Insider Ownership and the Decision to Go Public
This paper focuses on the role of an initial public offering (IPO) in maximizing the proceeds an initial owner obtains in selling his company. In deciding whether to undertake an IPO, and what fraction of ownership to retain, the initial owner must balance two factors. By selling to dispersed shareholders, he maximizes his proceeds from the sale of cash flow rights. However, by directly bargaining with a potential buyer, he maximizes his proceeds from the sale of control rights. The model provides implications on the strategy to be followed in selling a company as well as on the timing of IPOs and going-private transactions. Copyright 1995 by The Review of Economic Studies Limited.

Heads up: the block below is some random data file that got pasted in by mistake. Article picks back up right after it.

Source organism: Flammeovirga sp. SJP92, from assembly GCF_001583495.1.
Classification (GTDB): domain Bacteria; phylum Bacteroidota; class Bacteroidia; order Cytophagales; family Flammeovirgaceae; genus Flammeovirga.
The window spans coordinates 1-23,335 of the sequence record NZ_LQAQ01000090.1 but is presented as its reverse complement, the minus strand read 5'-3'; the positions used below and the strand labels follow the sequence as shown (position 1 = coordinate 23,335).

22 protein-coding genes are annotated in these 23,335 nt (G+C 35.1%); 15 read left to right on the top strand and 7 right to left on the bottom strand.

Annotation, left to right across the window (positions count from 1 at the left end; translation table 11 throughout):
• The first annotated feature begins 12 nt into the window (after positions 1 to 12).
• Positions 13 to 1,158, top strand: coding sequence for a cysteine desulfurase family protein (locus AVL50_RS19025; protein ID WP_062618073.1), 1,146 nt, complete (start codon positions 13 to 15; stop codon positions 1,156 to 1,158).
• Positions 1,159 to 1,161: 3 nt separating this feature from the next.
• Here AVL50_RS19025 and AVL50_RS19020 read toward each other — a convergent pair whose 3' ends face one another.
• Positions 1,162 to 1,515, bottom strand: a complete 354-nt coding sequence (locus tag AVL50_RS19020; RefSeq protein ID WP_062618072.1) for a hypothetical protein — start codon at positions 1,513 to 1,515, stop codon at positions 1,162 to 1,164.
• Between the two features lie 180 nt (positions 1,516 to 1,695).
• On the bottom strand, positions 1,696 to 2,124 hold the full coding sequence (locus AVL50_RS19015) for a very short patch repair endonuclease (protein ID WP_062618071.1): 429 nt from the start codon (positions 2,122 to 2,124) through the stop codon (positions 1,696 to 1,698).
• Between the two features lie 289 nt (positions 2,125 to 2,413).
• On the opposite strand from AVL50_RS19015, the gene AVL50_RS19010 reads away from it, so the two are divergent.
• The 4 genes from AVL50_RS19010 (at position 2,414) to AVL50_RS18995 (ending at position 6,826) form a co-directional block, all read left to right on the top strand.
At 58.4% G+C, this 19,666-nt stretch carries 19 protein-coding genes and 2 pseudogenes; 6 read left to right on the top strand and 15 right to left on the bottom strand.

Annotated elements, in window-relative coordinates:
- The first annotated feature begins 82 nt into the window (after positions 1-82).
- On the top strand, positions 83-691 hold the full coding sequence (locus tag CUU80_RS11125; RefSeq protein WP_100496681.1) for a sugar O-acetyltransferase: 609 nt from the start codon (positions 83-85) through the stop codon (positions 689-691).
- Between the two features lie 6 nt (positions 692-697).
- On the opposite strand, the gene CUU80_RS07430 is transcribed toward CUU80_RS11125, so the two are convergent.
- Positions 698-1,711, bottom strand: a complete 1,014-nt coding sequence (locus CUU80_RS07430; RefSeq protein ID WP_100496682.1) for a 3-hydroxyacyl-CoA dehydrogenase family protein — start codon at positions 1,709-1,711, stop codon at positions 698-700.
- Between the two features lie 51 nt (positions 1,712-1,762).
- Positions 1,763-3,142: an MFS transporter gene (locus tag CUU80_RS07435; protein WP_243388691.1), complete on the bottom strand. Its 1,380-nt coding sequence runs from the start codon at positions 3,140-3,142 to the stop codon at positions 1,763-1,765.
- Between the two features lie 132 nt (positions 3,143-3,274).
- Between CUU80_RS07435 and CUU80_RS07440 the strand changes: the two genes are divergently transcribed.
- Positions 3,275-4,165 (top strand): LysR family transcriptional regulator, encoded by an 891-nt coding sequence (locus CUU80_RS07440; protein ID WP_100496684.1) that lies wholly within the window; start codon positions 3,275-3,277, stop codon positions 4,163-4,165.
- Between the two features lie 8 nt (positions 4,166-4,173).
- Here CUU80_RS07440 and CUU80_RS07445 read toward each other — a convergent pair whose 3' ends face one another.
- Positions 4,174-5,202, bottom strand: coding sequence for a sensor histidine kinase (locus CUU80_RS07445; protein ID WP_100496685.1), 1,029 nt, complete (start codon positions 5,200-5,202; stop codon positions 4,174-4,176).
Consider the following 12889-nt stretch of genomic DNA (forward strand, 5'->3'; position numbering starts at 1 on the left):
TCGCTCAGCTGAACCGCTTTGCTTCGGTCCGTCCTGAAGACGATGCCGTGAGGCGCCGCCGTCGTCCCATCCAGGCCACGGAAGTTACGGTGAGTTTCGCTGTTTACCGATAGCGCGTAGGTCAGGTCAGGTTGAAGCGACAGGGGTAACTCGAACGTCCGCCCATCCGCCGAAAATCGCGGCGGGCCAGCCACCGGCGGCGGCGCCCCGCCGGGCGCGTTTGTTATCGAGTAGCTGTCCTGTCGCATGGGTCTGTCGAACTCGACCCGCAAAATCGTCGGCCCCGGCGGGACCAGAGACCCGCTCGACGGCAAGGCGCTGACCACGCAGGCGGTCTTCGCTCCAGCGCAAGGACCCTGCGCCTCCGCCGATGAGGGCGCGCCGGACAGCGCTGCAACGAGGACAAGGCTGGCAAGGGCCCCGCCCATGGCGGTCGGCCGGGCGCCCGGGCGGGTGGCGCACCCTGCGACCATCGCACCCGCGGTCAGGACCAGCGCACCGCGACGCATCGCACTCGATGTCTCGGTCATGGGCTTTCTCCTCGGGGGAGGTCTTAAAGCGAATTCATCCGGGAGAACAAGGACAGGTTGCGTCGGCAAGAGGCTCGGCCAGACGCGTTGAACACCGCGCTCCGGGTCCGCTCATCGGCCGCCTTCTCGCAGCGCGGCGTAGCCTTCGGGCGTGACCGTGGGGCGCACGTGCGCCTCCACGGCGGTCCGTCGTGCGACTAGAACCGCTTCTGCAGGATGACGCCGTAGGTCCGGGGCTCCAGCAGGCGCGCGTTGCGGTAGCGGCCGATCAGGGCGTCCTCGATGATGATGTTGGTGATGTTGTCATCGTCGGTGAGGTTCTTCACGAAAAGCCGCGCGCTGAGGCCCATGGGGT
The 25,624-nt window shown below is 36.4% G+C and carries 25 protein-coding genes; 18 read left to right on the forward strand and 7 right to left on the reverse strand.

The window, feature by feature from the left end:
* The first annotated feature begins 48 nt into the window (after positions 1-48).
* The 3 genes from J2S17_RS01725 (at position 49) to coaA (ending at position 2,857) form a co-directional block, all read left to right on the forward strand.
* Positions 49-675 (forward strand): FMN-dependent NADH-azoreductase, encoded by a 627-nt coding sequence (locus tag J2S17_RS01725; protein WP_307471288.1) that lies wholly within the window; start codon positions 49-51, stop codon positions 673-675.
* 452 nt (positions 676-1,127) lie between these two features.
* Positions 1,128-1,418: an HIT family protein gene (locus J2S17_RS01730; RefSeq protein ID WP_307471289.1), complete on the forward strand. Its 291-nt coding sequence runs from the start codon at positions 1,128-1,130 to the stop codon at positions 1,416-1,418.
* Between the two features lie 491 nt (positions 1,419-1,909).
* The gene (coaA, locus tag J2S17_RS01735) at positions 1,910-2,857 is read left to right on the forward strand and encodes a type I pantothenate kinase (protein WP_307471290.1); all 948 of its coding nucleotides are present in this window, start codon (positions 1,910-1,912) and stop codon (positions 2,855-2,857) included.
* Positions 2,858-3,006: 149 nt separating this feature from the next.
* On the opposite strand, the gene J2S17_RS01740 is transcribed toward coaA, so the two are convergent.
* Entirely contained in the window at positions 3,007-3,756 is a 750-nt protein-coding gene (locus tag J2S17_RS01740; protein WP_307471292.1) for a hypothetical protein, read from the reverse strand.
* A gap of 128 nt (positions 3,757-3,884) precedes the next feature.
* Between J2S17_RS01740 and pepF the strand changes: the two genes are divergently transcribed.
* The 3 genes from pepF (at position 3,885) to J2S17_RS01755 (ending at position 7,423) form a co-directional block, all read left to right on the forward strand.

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Volume (Year): 62 (1995)
Issue (Month): 3 (July)
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